John McCain’s Imperial Complex | Dissident Voice

Obituaries are not the best places to identify faults unless they assume the form of a hatchet job.  The opposite is more often the case: worshipful and respectful to the point of being cloying.  As the tears dry, and the sobs of reflection pass, the figure transmogrifies.  For a politician, aspects of the hero are sketched out, crumples and creases ironed.  In the case of the late Senator John McCain, his role as sober, stable legislator were underscored in a world of Trumpland’s narcissistic chaos.  His five-year stint a prisoner of war in that brutal school of re-education “Hanoi Hilton” constituted an important part of resume building in politics, and it was not forgotten.

A drier eye would be more circumspect in looking at the senator from Arizona.  Christopher Hitchens did not have much time for a person he regarded as a poor politician who never quite got over an inner gunpowder tendency to blow.  “He combines the body of an ox with the brains of a gnat,” he tartly observed in Slate in a year the senator was contesting the presidency against Barack Obama.  “Indeed, if his brains were made of gunpowder and were to accidentally explode, the resulting bang would not even be enough to rearrange his hair.” For Hitchens on McCain, the question was whether rage was of the generous sort, or an ungovernable one leading to instability.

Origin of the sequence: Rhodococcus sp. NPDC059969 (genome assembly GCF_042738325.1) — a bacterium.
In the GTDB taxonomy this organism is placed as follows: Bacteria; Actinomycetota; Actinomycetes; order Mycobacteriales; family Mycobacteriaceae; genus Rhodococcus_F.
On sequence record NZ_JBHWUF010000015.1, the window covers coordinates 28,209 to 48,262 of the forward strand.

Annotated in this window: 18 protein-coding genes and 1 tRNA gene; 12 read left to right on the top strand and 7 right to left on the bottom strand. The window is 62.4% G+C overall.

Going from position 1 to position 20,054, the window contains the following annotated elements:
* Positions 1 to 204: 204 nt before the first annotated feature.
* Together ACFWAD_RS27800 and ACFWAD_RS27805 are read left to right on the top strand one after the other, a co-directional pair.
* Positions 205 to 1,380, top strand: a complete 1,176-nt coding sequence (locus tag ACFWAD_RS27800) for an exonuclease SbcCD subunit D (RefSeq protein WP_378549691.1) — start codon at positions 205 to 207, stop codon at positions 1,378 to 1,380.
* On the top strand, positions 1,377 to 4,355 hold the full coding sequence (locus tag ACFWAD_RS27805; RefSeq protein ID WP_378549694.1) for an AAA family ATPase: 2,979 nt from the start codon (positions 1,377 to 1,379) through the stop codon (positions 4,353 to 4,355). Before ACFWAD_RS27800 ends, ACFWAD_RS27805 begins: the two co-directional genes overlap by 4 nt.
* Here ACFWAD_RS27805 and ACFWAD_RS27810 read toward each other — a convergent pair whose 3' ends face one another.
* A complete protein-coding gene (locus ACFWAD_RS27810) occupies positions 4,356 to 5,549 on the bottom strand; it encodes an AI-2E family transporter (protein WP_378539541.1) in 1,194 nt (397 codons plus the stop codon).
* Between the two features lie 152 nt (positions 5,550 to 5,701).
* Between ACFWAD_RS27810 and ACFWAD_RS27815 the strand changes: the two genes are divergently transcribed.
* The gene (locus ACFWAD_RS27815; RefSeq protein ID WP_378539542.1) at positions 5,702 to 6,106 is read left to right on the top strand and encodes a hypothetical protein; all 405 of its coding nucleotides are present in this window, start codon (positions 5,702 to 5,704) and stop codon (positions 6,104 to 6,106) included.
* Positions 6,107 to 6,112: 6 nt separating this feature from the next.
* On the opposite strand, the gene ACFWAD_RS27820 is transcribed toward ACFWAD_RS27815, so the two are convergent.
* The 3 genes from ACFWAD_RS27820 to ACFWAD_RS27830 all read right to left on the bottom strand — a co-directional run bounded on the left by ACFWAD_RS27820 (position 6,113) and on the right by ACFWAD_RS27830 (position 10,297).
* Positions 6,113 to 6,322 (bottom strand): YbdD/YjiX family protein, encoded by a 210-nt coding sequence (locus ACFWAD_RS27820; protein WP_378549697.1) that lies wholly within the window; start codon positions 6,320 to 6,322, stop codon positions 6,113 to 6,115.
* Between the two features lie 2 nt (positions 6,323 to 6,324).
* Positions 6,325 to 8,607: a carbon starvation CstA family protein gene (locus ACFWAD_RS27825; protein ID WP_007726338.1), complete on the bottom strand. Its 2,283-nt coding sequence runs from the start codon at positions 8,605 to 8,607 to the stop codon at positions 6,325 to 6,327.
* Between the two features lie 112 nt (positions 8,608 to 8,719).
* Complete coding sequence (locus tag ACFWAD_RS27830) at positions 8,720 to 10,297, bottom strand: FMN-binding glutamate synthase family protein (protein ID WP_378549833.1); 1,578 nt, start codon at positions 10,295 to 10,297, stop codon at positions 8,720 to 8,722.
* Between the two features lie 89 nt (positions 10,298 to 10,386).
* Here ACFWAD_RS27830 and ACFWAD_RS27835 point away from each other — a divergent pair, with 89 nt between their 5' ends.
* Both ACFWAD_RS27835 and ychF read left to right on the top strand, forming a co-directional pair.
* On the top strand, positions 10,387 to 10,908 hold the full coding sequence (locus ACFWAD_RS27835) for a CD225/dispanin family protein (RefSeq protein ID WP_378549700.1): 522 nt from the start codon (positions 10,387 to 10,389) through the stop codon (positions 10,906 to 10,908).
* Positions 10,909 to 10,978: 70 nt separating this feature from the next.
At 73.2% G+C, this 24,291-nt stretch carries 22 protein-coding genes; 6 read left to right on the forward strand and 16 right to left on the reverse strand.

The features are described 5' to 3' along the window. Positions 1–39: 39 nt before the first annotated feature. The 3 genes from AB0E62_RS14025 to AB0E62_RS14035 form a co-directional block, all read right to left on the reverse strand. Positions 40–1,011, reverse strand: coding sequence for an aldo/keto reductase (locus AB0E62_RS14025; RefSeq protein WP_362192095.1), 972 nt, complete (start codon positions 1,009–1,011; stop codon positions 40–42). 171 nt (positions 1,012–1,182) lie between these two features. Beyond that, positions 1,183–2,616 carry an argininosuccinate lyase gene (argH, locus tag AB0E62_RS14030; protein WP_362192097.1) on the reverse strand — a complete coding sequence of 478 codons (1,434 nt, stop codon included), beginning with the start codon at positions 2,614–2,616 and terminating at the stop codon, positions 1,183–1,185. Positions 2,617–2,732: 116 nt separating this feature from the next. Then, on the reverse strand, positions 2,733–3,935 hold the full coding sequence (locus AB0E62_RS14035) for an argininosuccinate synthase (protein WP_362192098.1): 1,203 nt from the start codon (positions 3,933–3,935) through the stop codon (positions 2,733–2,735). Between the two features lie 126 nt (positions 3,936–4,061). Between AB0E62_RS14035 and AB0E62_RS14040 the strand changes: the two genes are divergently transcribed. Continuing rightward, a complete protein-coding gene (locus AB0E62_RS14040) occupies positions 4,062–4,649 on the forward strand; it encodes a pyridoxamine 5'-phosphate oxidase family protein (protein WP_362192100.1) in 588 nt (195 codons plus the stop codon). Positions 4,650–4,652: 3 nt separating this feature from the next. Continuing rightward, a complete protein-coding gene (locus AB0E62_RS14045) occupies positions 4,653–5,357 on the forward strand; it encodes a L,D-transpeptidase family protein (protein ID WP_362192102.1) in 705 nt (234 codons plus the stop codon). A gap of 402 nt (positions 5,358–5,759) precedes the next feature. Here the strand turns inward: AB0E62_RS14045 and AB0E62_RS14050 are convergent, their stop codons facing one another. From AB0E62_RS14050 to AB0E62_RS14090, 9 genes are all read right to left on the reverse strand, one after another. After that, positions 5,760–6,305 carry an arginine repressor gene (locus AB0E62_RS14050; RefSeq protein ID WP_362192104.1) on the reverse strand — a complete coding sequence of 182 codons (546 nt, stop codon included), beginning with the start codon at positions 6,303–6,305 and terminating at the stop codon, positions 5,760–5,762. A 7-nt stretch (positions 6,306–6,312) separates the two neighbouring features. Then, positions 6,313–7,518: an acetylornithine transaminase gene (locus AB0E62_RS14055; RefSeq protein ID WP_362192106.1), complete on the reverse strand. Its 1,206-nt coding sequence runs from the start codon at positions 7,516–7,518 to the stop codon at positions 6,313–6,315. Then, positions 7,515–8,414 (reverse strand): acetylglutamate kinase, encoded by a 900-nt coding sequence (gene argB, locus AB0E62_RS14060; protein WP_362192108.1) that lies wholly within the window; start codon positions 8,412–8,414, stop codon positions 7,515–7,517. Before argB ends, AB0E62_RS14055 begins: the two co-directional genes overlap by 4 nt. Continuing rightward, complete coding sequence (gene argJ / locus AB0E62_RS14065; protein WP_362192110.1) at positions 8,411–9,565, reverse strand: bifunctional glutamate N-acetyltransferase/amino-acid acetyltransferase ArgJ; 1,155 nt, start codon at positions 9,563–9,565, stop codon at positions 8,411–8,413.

The case of McCain the erratic did not convince that other late scion of neoconservative enthusiasm, Charles…

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